As a goodwill gesture to toward the deepening ties with India, the Crown Prince Mohammed bin Salman of Saudi Arabia has ordered the release of 850 prisoners lodged in Saudi jails on the request of Indian Prime Minister Narendra Modi. The amnesty has coincided with his visit to India.
This brings the total number of prisoners in Saudi jails to 1414 and makes now the UAE the top nation in the Gulf with 1606 prisoners held for various offences.
"Another big deliverable! At the request of the PM Narendra Modi, His Royal Highness the Crown Prince of Saudi Arabia has ordered the release of 850 Indian prisoners lodged in Saudi jails," External Affairs ministry spokesperson Raveesh Kumar said in a tweet.
This is not the first time a highly orthodox dispensation in the Gulf has relaxed its laws for the Indian convicts and undertrials during PM Modi's tenure.
In December 2016, an Indian worker named Limbadiri in the death row was set free. He was convicted of the murder of a Saudi national.
The UAE too has shown similar amnesty towards the Indian convicts in the recent past. In May 2007, ten Indians facing execution in the UAE for murdering a Pakistani man had their death sentences were commuted to prison terms.
In April last year, Kuwait commuted the death sentence of 15 Indians to life and the sentences of 119 others were reduced on the Indian government's intervention.
Saudi laws are among the strictest and unsparing in the world. In May 2016 three Saudis nationals were sentenced to death for beating and burying alive five Indian workers at a remote farm in country's eastern province. They murdered their victims in 2010 and were handed death penalty two years after the suspects confessed to the crime.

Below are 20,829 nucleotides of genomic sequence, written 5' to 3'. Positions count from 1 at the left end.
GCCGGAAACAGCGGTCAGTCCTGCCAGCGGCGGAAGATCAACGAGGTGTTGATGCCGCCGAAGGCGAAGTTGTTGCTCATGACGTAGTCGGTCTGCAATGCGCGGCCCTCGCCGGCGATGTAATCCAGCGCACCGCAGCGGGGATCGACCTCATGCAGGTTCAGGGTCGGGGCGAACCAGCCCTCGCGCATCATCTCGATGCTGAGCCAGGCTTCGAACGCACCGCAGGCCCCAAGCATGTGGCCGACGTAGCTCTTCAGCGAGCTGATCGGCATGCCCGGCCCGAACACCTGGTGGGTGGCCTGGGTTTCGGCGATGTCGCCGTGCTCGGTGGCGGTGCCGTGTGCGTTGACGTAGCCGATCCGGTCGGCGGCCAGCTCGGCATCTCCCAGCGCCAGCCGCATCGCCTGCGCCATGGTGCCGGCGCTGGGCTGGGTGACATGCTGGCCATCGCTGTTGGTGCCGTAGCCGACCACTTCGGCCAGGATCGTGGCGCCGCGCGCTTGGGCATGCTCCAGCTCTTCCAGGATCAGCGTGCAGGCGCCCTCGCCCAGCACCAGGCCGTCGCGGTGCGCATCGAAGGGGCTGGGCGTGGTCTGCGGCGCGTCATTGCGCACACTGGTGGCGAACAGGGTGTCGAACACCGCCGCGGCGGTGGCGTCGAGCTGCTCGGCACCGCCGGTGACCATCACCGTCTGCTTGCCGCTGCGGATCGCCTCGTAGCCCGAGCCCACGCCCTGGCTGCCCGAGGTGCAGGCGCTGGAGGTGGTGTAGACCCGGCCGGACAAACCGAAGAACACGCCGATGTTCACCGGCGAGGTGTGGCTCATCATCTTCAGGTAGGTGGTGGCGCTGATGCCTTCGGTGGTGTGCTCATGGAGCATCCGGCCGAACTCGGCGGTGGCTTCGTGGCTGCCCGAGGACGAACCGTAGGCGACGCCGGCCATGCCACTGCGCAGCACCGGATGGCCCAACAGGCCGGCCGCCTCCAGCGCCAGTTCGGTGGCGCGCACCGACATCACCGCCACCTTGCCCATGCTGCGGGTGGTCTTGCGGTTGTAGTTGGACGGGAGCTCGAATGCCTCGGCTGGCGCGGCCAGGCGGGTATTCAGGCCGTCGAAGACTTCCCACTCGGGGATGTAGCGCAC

According to latest figures submitted by the government in the Parliament, as many as 4,705 Indian nationals were lodged in various prisons of the Gulf countries, with most of them lodged in jails of Saudi Arabia and the United Arab Emirates – either being tried for some crime or convicted, the Lok Sabha was informed. Maximum number of Indian were held in Saudi Arabia prisons(2264), followed by UAE (1606), Kuwait (483), Qatar (212), Bahrain (121) and Oman (59).
In a reply to a question on state of Indian inmates languishing in jails in the Gulf countries, the Minister of State for External Affairs V K Singh said, "Our Missions and Posts abroad extend all possible help and assistance to the imprisoned Indian nationals including when they are detained by local police or immigration authorities or put in prisons for violation of local laws."
"Apart from extending them all possible consular services, Indian Missions and Posts abroad also assist in extending legal aid wherever needed. Missions and Posts also maintain a local panel of lawyers where the Indian community is in sizeable numbers. Legal assistance is also provided to Indian nationals abroad including those in prison on a means-tested basis through the Indian Community Welfare Fund. No fee is charged by our Missions and Posts abroad in such cases," Singh told Lok Sabha, the Lower House of Parliament.
The Government was asked whether it was aware that a large number of Indians are lodged in jail in the Gulf Countries. If so, what were the actions taken by the Government to get them released and deported to India. And whether it was a fact that the Indian Embassy concerned has charged any fee for extending facilities to such persons; and if so, the reasons and the steps taken to give services and facilities to such persons, who are mostly poor, free of cost.
The Minister also informed the House that the number of Indian prisoners in foreign jail as of February 8, 2019 is 8,567 which also includes under-trials.
The Minister also released a detailed country-wise list but said due to strong privacy laws prevailing in many countries, the local authorities do not share information on prisoners unless the person concerned consents to the disclosure of such information. Even countries which share information do not generally provide detailed information about the people of foreign countries imprisoned.